Western Australia was part of a global megatrend to renewables that would impact the State’s electricity infrastructure and present challenges for the future energy mix, the WA Energy Club has been told.
Speaking at the Club’s April industry dinner, Energy Minister Bill Johnston said the Reserve Capacity Mechanism of the South West Interconnected System was an important foundation of electricity supply and ensured competitively priced electricity in the South West.
“We know we have to adapt it as the energy system changes. We are doing that through the Energy Transition Strategy, and we are continuing to look at what we need to do to adapt the market for the future,” Minister Johnston said.
He said the State, through Synergy, provided 40 per cent of the power in the SWIS, with the remaining 60 per cent coming from the private sector.
“We are investing $3.8b to build 820mw of additional wind and 4400mwh, 110mw of capacity for batteries but that is to meet the Government’s ambition to decarbonise, it’s not about crowding out the private sector,” he said.
“There are still plenty of opportunities for the private sector to invest and take advantage of the opportunities in the SWIS as the private sector decarbonises, whether that’s existing players in the system or the new exciting export opportunities for green hydrogen in the South West.”
Mr Johnston’s comments came ahead of a panel discussion on the State of Renewables in WA, involving Flotation Energy Chief International Officer Tim Sawyer, Frontier Energy Chief Executive Officer Sam Lee Mohan, and Copenhagen Energy Sustainability and Approvals Manager Sarah Watson.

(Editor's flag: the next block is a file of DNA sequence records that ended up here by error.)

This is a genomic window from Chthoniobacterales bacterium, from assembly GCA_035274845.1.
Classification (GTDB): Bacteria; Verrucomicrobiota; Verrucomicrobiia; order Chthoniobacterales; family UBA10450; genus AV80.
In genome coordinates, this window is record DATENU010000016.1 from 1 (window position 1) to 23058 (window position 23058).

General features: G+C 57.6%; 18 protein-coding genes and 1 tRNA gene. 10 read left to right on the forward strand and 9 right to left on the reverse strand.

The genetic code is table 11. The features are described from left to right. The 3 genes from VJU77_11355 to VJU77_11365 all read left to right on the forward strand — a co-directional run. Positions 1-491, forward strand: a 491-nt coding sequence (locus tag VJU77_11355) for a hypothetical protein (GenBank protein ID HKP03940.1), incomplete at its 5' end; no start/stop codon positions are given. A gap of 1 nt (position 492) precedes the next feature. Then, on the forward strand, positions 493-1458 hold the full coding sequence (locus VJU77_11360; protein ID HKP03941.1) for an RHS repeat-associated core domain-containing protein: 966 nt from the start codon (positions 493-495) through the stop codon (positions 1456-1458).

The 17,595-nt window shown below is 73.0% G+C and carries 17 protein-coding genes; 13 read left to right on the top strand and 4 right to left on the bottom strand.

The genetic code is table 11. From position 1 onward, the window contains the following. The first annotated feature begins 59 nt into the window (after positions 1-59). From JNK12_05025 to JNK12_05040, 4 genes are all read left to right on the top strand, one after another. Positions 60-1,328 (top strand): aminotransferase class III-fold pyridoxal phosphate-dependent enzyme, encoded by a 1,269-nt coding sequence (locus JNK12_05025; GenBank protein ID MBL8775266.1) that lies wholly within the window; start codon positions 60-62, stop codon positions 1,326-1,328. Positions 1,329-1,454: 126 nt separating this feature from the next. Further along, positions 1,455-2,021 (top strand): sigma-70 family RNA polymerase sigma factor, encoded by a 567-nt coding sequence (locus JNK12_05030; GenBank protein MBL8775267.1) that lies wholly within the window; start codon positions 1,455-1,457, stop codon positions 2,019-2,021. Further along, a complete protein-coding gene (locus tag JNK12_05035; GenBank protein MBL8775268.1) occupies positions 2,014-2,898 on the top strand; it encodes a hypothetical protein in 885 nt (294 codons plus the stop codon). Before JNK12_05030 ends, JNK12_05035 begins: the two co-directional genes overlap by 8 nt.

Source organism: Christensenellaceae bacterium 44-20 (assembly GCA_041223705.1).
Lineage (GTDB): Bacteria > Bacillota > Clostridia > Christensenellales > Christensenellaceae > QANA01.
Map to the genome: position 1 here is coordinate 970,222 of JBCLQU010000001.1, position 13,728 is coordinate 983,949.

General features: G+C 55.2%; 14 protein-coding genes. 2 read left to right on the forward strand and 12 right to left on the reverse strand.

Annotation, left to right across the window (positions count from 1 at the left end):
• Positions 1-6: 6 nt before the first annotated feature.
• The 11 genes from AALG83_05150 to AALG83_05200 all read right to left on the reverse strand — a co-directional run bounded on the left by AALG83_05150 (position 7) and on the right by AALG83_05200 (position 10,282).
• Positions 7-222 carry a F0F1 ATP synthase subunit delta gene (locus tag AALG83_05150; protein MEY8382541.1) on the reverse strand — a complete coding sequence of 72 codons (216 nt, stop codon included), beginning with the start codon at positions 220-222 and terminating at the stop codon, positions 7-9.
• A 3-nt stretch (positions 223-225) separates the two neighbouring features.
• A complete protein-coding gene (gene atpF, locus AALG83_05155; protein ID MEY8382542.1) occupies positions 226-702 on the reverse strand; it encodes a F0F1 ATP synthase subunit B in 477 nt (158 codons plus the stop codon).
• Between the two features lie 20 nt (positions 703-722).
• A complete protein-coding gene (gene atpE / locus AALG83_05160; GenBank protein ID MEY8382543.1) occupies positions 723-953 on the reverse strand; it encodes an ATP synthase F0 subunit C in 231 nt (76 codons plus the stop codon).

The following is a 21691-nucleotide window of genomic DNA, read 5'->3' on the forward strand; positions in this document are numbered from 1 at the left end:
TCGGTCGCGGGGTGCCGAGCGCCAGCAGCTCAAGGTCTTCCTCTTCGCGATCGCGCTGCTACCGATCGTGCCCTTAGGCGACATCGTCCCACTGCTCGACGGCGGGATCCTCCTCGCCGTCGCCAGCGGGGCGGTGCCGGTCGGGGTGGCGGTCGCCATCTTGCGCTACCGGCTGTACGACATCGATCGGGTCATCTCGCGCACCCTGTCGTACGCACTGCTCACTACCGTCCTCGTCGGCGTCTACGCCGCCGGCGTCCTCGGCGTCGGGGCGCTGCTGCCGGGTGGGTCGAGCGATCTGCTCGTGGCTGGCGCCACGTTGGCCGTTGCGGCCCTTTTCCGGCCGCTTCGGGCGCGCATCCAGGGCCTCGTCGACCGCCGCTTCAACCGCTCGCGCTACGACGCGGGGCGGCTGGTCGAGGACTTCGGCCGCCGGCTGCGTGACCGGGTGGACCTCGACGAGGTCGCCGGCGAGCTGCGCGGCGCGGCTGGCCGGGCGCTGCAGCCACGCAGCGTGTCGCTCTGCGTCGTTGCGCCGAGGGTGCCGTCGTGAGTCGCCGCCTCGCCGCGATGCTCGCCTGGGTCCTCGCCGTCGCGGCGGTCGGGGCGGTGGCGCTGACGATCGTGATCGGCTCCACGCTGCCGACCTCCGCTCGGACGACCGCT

Flotation Energy has plans for two offshore wind farms in Victoria and one in WA, off the coast of Perth; Copenhagen Energy has plans for four offshore wind farms in WA, including one in Commonwealth waters between Mandurah and Bunbury; Frontier Energy is planning a green hydrogen project 120km south of Perth.
Mr Johnston also foreshadowed an announcement related to the North West Interconnected System in the Pilbara.
The NWIS comprises several interconnected electricity networks with different owners. The three largest participants are Horizon Power, Alinta Energy and Rio Tinto.
Large mining companies including Roy Hill, BHP and Fortescue Metals Group also own major energy infrastructure in the NWIS and the broader Pilbara region to service their individual operations.
Mr Johnston said the Government was engaged with all the existing players and the globally significant new players in the Pilbara regarding the NWIS.
“We have been working with them over the past eight or nine months and we are getting close to a decision,” he said. “We hope we can get the support of the private investors in the NWIS to be able to create an important new integrated network to support the decarbonisation agenda.”
During the panel discussion Mr Sawyer urged the Federal Government to move quickly to open an offshore wind zone in WA.
He said the move would attract international interest and investment and could lead to an increase in multinational companies becoming involved in offshore wind in WA.